Researchers found a new type of cell in the heart that may help in regulating heart rate and rhythm, and may reveal new understandings of some of the heart defects.
A group of scientists at university of Notre Dame discovered new cells called as nexus glia that may help regulating the development and function of the heart. These cells may regulate heart rate and rhythm, as well as they could provide important insights on certain types of congenital heart defects and other diseases involving the heart.
These glial cells are found in nervous system and the brain, where they support and provide structure for neurons. These cells are also observed in some of the major organs, where the peripheral nervous system spreads into them. However, these cells were never found in the heart until now. In this new research, the scientists looked for these cells in the heart of zebrafish, and they found cells that were similar to astrocytes that are a type of glial cell found in the brain. In further investigations, the scientists found these cells on hearts of mouse and human as well. These new cells, nexus glia are found in outflow tract, which is part of the structure through which blood moves out of the heart.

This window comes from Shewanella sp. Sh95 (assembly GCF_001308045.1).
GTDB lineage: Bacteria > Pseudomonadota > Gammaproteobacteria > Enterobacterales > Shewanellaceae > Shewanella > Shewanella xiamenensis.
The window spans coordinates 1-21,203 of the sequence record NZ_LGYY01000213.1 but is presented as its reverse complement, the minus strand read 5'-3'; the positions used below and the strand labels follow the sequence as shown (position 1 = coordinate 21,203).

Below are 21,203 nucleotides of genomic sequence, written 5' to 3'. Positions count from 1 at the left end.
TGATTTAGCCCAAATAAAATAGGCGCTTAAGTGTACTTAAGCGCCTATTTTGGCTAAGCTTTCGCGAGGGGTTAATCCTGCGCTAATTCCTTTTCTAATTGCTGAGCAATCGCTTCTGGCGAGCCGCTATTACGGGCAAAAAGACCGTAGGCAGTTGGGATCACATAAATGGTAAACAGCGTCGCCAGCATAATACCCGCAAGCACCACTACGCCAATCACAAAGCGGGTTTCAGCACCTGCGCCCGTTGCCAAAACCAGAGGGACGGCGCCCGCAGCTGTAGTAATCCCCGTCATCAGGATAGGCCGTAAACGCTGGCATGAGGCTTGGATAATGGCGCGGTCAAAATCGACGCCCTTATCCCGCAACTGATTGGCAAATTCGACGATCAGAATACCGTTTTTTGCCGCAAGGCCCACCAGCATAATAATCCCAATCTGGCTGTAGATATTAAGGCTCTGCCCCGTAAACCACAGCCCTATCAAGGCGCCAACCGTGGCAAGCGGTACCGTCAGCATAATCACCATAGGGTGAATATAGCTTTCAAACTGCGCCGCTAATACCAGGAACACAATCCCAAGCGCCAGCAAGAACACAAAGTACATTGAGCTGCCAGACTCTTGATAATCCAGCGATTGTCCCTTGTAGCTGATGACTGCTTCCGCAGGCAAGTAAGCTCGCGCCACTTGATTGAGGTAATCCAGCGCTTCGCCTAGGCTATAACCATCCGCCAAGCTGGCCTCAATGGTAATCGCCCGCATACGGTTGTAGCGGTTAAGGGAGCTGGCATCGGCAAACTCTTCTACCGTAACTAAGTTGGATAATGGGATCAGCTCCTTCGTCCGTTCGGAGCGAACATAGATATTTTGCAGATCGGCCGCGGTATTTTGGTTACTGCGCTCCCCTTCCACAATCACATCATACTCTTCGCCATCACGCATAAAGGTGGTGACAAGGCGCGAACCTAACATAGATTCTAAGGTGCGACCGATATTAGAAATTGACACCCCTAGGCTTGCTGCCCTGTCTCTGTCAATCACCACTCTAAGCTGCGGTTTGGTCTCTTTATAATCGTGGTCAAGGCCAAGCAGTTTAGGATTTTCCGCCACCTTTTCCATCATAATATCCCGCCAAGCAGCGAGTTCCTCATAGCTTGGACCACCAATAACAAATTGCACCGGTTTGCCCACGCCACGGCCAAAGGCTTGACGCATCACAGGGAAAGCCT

Moreover, further investigations show that nexus glia carry an important role in the regulation of heart rate and rhythm. In the tests, when the researchers removed these cells from the heart of animals, they observed that the heart rate of the animal increased. The team also observed that the engineered animals with lack of a gene responsible for the development of glial cells, showed irregular heartbeat. According to the researchers, these findings could be used for treatment of specific heart defects and diseases. Even if there is much more work needed in the research, however these findings may create new ways for research in future.